Marathi is an Indo-Aryan language spoken mainly in the Indian state of Maharashtra and parts of Gujarat, Madhya Pradesh, Goa, Chhattisgarh and Karnataka. It is the official language of Maharashtra and co-official language in the union territories of Daman and Diu and Dadra Nagar Haveli. Marathi is written in Devanagari script which consists of 52 characters.

Marathi ranks 13th in the list of languages with most native speakers in the world. Marathi has the third largest number of native speakers in India, after Hindi and Bengali. The language has some of the oldest literature of all modern Indian languages. The major dialects of Marathi are Standard Marathi and the Varhadi dialect.

“Learn to Handwrite Marathi Alphabets”

Marathi distinguishes inclusive and exclusive forms of ‘we’ and possesses a three-way gender system, that features the neuter in addition to the masculine and the feminine.

The earliest example of Maharashtri as a separate language dates to approximately 1st century BCE: a stone inscription found in a cave at Naneghat, Junnar in Pune district had been written in Maharashtri using Brahmi script. The earliest mention of Marathi can be found in references from around 1000 AD. Marathi, a derivative of Maharashtri Prakrit language, is probably first attested in a 739 CE copper-plate inscription found in Satara. Several inscriptions dated to the second half of the 11th century feature Marathi, which is usually appended to Sanskrit or Kannada in these inscriptions.The Marathi language flourished under the rule of many great rulers such as Shivaji Maharaj who established a Hindu empire that lasted for more than 200 years. During this period literature produced by some famous poets like Mukteshwar, Ramdas, Eknath and Tukaram was seen as some of the best Marathi works.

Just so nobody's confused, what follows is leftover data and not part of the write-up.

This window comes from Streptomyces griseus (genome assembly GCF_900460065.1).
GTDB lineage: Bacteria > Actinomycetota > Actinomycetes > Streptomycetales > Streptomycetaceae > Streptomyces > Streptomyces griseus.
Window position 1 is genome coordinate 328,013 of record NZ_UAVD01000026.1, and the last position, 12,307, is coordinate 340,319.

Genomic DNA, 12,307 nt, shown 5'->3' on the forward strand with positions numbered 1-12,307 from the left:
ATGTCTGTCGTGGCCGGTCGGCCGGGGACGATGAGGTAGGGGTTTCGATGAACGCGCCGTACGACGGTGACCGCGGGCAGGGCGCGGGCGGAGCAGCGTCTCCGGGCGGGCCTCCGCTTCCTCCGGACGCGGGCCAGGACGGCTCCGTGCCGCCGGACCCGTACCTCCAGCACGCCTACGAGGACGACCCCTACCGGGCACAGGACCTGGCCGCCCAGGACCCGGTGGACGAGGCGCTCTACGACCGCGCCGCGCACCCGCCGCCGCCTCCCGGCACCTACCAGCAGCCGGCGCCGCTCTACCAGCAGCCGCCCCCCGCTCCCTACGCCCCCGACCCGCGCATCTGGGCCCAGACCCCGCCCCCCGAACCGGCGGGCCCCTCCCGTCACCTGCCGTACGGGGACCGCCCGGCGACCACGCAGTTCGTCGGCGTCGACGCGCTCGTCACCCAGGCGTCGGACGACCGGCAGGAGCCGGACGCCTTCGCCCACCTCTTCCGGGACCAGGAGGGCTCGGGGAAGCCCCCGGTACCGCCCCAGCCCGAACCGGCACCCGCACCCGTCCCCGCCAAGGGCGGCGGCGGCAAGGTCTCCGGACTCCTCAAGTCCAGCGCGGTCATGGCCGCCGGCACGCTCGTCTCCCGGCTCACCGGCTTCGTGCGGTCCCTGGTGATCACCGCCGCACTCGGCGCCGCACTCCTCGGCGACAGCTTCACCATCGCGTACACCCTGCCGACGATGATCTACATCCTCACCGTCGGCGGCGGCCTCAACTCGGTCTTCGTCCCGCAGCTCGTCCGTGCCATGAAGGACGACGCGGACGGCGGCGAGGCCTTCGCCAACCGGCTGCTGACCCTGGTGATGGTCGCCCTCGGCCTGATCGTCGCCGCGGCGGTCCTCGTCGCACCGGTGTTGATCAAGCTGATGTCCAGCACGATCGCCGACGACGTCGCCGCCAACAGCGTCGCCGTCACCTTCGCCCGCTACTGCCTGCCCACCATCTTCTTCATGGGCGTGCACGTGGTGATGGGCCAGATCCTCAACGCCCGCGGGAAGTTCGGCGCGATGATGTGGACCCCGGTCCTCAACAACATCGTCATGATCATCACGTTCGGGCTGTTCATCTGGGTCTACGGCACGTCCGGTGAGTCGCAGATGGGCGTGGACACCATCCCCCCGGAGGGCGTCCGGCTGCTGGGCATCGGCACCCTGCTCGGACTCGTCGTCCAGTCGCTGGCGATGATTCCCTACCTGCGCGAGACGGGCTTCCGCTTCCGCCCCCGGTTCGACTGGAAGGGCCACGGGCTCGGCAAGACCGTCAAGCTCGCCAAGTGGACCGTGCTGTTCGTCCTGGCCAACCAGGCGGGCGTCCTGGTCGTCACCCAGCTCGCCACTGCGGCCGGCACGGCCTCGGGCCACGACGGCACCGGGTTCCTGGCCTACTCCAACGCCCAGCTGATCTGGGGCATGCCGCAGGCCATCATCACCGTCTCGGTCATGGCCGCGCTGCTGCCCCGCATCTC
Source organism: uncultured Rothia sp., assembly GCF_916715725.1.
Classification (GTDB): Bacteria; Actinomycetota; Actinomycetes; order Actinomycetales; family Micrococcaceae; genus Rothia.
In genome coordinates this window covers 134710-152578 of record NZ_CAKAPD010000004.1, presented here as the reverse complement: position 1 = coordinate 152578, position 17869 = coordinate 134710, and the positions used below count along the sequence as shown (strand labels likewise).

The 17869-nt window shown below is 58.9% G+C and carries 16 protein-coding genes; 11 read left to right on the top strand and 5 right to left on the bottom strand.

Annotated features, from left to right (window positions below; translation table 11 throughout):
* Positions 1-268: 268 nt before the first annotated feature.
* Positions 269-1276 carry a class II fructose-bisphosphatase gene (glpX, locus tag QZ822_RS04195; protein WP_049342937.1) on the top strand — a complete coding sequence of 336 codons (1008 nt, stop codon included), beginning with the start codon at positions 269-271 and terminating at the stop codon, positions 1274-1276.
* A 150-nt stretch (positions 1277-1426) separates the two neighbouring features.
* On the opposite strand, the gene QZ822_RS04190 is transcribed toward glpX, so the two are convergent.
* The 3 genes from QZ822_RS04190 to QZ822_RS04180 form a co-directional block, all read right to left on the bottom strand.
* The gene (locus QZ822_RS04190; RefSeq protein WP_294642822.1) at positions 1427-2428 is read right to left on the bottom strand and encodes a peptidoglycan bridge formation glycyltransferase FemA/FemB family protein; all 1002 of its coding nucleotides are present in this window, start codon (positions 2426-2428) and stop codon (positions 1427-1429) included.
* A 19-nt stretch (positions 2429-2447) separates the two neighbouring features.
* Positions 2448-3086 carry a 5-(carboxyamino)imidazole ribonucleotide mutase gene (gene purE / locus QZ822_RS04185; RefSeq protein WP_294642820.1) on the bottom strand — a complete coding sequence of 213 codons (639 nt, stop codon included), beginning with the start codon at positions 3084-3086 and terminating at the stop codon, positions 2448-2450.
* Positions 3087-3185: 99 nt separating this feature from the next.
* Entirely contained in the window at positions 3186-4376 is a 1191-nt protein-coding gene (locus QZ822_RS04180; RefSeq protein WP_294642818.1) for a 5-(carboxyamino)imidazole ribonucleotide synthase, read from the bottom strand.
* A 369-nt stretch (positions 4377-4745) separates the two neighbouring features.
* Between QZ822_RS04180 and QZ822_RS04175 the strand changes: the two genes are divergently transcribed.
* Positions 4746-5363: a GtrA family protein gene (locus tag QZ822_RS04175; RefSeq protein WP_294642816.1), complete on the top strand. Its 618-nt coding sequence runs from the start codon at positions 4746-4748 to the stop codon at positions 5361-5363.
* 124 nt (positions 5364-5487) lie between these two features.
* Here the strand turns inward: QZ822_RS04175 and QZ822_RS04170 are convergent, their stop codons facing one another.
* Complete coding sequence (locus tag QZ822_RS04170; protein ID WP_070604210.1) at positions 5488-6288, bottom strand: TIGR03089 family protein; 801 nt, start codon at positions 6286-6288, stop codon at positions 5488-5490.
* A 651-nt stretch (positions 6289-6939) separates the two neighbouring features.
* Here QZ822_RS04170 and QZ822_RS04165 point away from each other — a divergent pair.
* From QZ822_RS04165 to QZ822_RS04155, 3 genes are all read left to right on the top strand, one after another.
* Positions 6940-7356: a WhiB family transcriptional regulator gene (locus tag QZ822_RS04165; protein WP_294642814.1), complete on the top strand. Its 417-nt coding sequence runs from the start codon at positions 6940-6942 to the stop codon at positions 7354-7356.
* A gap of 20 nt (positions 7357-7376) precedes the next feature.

After 1187 CE, the use of Marathi grew substantially in the inscriptions of the Yadava kings, who earlier used Kannada and Sanskrit in their inscriptions. Marathi became the dominant language of epigraphy during the last half century of the dynasty’s rule (14th century), and may have been a result of the Yadava attempts to connect with their Marathi-speaking subjects and to distinguish themselves from the Kannada-speaking Hoysalas.

Many great works have been created over the centuries in Marathi, such as plays written by Keshavasut, Dattoba and Gopal Bapu Ahire; poems from poets like Mardhekar, Nivrutti Bhalchandra and Sachin Ketkar; literature from writers like Pu La Deshpande and P.L. Deshpande; short stories by Anand Yadav; novels by Vijay Tendulkar; non-fiction works by Madhav Gadgil; children’s books by Laxman Gaikwad; biographies including those of Chhatrapati Shivaji Maharaj; and historical epics such as Mahabharata. The oldest book in prose form in Marathi, Vivēkasindhu (विवेकसिंधु), was written by Mukundaraja, a Nath yogi and arch-poet of Marathi. The Mahanubhava sect made Marathi a vehicle for the propagation of religion and culture. Mahanubhava literature generally comprises works that describe the incarnations of gods, the history of the sect, commentaries on the Bhagavad Gita, poetical works narrating the stories of the life of Krishna and grammatical and etymological works that are deemed useful to explain the philosophy of sect.